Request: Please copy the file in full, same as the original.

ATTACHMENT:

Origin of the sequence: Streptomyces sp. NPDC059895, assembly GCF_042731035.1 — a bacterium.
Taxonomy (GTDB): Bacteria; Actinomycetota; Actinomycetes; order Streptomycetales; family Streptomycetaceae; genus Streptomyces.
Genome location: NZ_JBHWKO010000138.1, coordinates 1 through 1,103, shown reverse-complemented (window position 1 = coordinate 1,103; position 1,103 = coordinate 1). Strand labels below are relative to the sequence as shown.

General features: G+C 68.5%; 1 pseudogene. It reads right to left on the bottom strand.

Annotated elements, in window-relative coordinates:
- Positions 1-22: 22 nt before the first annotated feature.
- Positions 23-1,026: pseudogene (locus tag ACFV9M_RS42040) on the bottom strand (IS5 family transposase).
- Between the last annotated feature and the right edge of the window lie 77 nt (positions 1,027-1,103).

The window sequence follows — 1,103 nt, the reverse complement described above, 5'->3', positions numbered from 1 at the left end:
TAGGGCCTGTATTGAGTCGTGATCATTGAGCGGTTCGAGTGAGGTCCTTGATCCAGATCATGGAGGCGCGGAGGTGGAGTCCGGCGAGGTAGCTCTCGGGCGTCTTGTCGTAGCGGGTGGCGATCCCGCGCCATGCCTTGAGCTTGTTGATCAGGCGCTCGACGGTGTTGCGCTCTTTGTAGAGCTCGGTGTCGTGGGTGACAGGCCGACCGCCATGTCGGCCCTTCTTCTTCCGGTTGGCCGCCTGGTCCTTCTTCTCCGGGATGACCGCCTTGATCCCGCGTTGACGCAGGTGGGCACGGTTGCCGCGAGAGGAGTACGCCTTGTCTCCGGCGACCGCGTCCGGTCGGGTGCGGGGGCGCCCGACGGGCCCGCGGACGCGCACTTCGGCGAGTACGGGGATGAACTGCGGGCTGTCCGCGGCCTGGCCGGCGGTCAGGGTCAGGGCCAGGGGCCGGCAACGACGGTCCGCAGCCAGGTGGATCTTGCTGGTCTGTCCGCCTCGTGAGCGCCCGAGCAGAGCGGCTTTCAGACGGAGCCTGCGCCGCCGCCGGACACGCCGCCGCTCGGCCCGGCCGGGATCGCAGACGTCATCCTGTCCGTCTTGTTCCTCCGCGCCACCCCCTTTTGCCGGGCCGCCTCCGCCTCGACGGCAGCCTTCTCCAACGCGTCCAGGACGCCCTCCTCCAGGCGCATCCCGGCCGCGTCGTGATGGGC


Origin of the sequence: Streptomyces sp. NPDC059895, assembly GCF_042731035.1 — a bacterium.
Taxonomy (GTDB): Bacteria; Actinomycetota; Actinomycetes; order Streptomycetales; family Streptomycetaceae; genus Streptomyces.
Genome location: NZ_JBHWKO010000138.1, coordinates 1 through 1,103, shown reverse-complemented (window position 1 = coordinate 1,103; position 1,103 = coordinate 1). Strand labels below are relative to the sequence as shown.

General features: G+C 68.5%; 1 pseudogene. It reads right to left on the bottom strand.

Annotated elements, in window-relative coordinates:
- Positions 1-22: 22 nt before the first annotated feature.
- Positions 23-1,026: pseudogene (locus tag ACFV9M_RS42040) on the bottom strand (IS5 family transposase).
- Between the last annotated feature and the right edge of the window lie 77 nt (positions 1,027-1,103).

The window sequence follows — 1,103 nt, the reverse complement described above, 5'->3', positions numbered from 1 at the left end:
TAGGGCCTGTATTGAGTCGTGATCATTGAGCGGTTCGAGTGAGGTCCTTGATCCAGATCATGGAGGCGCGGAGGTGGAGTCCGGCGAGGTAGCTCTCGGGCGTCTTGTCGTAGCGGGTGGCGATCCCGCGCCATGCCTTGAGCTTGTTGATCAGGCGCTCGACGGTGTTGCGCTCTTTGTAGAGCTCGGTGTCGTGGGTGACAGGCCGACCGCCATGTCGGCCCTTCTTCTTCCGGTTGGCCGCCTGGTCCTTCTTCTCCGGGATGACCGCCTTGATCCCGCGTTGACGCAGGTGGGCACGGTTGCCGCGAGAGGAGTACGCCTTGTCTCCGGCGACCGCGTCCGGTCGGGTGCGGGGGCGCCCGACGGGCCCGCGGACGCGCACTTCGGCGAGTACGGGGATGAACTGCGGGCTGTCCGCGGCCTGGCCGGCGGTCAGGGTCAGGGCCAGGGGCCGGCAACGACGGTCCGCAGCCAGGTGGATCTTGCTGGTCTGTCCGCCTCGTGAGCGCCCGAGCAGAGCGGCTTTCAGACGGAGCCTGCGCCGCCGCCGGACACGCCGCCGCTCGGCCCGGCCGGGATCGCAGACGTCATCCTGTCCGTCTTGTTCCTCCGCGCCACCCCCTTTTGCCGGGCCGCCTCCGCCTCGACGGCAGCCTTCTCCAACGCGTCCAGGACGCCCTCCTCCAGGCGCATCCCGGCCGCGTCGTGATGGGC